Game time. As you’re being corralled into the arena, remember to look around. Madison Square Garden is an incredibly historic building, home to “The Fight of the Century” between Muhammad Ali and Joe Frazier in 1971, Marilyn Monroe’s seductive birthday serenade to President John F. Kennedy in 1962, and a visit from Pope Francis in 2015. Although the new structure may not hold a candle to the original Beaux Arts Stanford White building, it still has some architectural merit: It was the first building to be constructed above the platforms of an active railroad station. With Penn Station now hoping to expand, MSG as we know it may be demolished and moved elsewhere—so take a mental screenshot while you still can!

Dining and drinking isn’t as limited as you would imagine inside the stadium. If time didn’t allow for the Korean feast at Cho Dang Gol, head to David Chang’s Fuku kiosk, outside section 119 on the main concourse, for a habañero-seasoned fried chicken thigh with butter pickles on a potato roll. Wash it down with a 19-33 pilsner from SingleCut Breweries, poured at one of MSG’s many craft beer bars.

madison square garden
Come for what passes for basketball, stay for the craft beers. / Photo courtesy of Madison Square Garden

Step 3: Sip Cocktails Good Enough for EMP at the Nomad Bar

After a rowdy time at the game, get immediately swept back into a more elegant New York. The Nomad Bar executes a perfect balance between neighborhood tavern and upscale cocktail bar, with a menu by chef Daniel Humm, who also helms the kitchen of Eleven Madison Park. The space is warm and welcoming, boasting dark red and green hues, tiled floors, and plush banquet seating. The bottles are framed in an almost altar-like space, with light cascading down onto the mosaic of alcohol-driven abundance. Two golden chickens—a nod to the Nomad’s famous Chicken for Two dish—lay on both sides this awe-inspiring selection.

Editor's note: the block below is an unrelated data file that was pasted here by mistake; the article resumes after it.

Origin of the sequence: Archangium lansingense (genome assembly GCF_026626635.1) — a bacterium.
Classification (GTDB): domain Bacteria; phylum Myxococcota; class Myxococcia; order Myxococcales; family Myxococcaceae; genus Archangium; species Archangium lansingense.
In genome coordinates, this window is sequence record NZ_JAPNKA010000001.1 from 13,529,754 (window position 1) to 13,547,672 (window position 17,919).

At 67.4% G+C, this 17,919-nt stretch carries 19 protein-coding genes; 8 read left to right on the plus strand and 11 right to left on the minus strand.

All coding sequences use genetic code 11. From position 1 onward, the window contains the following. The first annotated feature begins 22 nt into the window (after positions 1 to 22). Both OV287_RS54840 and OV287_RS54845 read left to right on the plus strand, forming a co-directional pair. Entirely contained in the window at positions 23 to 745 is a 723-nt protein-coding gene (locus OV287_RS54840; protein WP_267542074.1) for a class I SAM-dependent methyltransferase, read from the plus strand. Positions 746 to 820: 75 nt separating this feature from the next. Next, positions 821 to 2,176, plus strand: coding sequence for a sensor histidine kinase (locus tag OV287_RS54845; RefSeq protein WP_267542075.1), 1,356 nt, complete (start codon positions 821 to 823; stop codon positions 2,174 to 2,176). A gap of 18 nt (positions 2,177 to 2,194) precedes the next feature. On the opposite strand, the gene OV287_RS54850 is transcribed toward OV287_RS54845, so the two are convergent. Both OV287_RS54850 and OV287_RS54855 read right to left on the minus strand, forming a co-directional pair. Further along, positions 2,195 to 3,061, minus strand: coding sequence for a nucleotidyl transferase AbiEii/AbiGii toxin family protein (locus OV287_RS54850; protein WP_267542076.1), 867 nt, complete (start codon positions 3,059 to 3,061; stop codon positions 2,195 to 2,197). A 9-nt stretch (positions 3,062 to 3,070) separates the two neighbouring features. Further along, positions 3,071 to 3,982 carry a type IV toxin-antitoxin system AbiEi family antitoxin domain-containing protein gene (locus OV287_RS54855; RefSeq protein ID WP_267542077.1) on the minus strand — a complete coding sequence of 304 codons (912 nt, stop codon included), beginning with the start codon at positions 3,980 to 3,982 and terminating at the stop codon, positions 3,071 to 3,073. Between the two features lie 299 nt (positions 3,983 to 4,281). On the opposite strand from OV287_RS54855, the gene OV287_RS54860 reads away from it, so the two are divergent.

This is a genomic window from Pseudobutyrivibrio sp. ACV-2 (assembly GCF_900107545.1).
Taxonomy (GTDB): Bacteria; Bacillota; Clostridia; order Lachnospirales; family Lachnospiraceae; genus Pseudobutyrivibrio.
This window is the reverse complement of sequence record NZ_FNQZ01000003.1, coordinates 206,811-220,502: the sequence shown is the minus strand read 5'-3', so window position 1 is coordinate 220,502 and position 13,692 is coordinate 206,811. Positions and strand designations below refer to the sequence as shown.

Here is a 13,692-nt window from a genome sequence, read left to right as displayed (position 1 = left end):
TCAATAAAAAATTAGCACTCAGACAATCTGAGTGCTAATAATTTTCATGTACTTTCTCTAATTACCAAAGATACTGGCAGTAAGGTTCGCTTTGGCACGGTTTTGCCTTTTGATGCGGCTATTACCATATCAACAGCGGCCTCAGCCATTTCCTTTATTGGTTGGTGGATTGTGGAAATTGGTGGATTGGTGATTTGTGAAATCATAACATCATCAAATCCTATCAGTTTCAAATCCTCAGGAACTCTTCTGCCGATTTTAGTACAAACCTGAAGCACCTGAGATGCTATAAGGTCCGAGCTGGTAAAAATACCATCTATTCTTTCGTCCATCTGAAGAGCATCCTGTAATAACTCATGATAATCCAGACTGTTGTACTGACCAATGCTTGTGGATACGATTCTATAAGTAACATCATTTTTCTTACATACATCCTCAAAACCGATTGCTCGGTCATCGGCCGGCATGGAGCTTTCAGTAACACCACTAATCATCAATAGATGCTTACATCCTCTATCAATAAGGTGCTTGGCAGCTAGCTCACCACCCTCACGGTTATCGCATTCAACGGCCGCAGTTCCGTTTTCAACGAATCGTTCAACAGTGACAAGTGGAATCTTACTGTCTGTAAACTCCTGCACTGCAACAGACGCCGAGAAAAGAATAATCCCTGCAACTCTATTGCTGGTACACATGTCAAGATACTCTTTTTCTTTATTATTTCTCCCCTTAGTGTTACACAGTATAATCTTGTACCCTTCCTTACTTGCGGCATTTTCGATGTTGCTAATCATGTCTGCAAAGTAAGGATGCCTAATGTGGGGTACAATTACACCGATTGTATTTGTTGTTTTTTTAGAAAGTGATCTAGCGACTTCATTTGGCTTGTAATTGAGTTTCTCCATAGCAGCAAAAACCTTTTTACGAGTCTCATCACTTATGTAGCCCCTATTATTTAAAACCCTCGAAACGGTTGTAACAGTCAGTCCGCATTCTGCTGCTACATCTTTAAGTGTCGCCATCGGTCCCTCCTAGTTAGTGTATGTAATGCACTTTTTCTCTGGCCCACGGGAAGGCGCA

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Everyone looks good in green leather. / Photo by Daniel Krieger/Courtesy of the Nomad Bar

Snag a booth across from the bar if you’re with a group, or head upstairs for an intimate date overlooking the action. If you are only ordering one thing (though we recommend trying more!), the classic burger is the way to go. It’s on the smaller side compared to some of the city’s jumbo-size burgers, but the decadent flavors of the dry-aged beef, Cheddar, red onion, and a sweet and savory “special sauce” more than make up for its size. 

madison square garden
Photo by Lori L/Yelp

On to drinks! Bar director Leo Robitschek’s unwavering focus on ingredients is what really makes his cocktails stand out. His program ranges from twists on classics to expertly curated bottles of beer. Warning: These drinks are expensive. But think of it as buying a small taste of the genius behind EMP. I gravitate straight toward the Start Me Up, a soul-warming take on the classic old-fashioned (bourbon and orange bitters) with light hints of the tropics (ginger, lemon, and the herbaceous Liquore Strega).

madison square garden
The Start Me Up will…start you up. / Photo courtesy of the Nomad Bar

Who knew a night around Madison Square Garden could be so swanky?